EASA's presence and effort appeared personable and authentic and it was definitely clear that the agency is listening to manufacturers, associations, pilot groups and proposals from outside and within the European aviation universe. While one has to wonder just how much of this behavior will rub off on our friends in Washington, let the following perceptions sink in:

EASA has recognized that it has lacked the insight into the field to sensibly regulate general aviation while at the same time effectively evaluating and mitigating risk and promoting a safety culture among all players. Recognizing fault is the first step to getting better, right? This monumental task requires stakeholders and regulators alike to sit around the table and discuss things and to actually listen actively.

One catalyst here is the unmanned aircraft industry, the rapid implementation of which has shaken regulators on both sides of the Atlantic. Integrating a rapidly growing drone industry is a challenge, together with the constantly expanding possibilities of electronics, VTOL technology, octa-copters, airspace restrictions, environmental concerns and a generally easily entertained but hard-to-reach and rapidly aging audience. All of it requires collaboration and open minds.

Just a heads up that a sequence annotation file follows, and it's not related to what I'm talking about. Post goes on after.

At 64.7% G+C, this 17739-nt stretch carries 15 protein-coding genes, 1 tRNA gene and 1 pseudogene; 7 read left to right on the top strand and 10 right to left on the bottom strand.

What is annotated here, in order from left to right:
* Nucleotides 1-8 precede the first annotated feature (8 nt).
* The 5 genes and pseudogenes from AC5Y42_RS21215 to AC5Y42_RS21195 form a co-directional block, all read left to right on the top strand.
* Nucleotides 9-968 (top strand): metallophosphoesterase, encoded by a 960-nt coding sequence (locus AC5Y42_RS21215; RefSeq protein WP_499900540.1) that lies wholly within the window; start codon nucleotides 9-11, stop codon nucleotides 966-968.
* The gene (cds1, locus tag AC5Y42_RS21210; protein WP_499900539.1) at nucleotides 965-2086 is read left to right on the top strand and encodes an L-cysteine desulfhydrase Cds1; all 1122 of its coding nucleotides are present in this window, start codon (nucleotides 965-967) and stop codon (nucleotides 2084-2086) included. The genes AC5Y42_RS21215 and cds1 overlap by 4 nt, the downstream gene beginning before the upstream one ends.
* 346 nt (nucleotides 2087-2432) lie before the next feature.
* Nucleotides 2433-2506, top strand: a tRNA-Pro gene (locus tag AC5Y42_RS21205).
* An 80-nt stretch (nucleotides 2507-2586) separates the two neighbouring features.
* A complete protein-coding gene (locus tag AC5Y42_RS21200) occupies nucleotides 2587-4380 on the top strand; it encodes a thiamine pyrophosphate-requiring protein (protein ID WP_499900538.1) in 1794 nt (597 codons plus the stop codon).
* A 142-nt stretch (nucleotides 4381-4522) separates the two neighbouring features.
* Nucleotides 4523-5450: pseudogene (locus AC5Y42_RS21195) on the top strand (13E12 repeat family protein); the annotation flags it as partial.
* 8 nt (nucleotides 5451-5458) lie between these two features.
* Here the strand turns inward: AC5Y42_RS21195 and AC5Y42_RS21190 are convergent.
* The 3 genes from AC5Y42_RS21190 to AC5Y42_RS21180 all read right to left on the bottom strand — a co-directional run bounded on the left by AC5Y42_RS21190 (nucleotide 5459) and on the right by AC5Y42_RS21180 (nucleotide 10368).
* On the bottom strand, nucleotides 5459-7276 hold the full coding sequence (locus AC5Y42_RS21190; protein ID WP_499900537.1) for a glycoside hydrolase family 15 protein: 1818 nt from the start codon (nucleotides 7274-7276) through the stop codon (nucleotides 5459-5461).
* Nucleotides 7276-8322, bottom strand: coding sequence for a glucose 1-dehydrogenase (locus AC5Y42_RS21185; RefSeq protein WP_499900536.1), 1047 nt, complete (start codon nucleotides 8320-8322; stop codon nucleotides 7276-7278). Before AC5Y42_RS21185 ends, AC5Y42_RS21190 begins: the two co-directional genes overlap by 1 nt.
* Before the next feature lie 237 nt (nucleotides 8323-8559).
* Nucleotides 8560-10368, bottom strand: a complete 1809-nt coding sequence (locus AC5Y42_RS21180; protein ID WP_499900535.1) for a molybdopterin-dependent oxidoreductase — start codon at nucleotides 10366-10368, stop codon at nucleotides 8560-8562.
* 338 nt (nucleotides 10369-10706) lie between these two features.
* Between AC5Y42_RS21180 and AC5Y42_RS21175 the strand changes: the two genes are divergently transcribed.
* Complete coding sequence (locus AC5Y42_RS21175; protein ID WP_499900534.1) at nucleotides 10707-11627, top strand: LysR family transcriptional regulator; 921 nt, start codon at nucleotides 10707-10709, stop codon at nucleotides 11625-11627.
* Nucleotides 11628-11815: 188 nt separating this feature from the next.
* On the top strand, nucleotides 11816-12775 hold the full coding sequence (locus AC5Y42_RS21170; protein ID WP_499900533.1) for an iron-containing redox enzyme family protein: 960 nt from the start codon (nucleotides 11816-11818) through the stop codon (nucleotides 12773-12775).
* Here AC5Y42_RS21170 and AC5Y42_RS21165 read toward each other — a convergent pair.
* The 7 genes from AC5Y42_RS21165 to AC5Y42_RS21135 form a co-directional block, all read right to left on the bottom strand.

EASA has gotten the memo that raising the regulatory finger and throwing the dusty old rulebook at its industry isn't a path to success. Once the market has been regulated or taxed to death, their jobs become obsolete, too.

I’m not saying that all wishes are fulfilled or that none of our wants are pink or floating around on fluffy clouds over here. Far from it. Instead, I would encourage conversations about how the FAA can be convinced that things must be simplified and pronto.

To be fair, the FAA is moving in the right direction, as evidenced by its cooperative attitude toward installation of non-certified avionics in certified airplanes. That’s a start. But even though the U.S. remains the world aviation mecca, it’s the Europeans who are showing us how a regulatory agency can transform itself and actually be a catalyst to market growth instead of a hindrance. Who would have ever thought this would happen?  

Comments (7)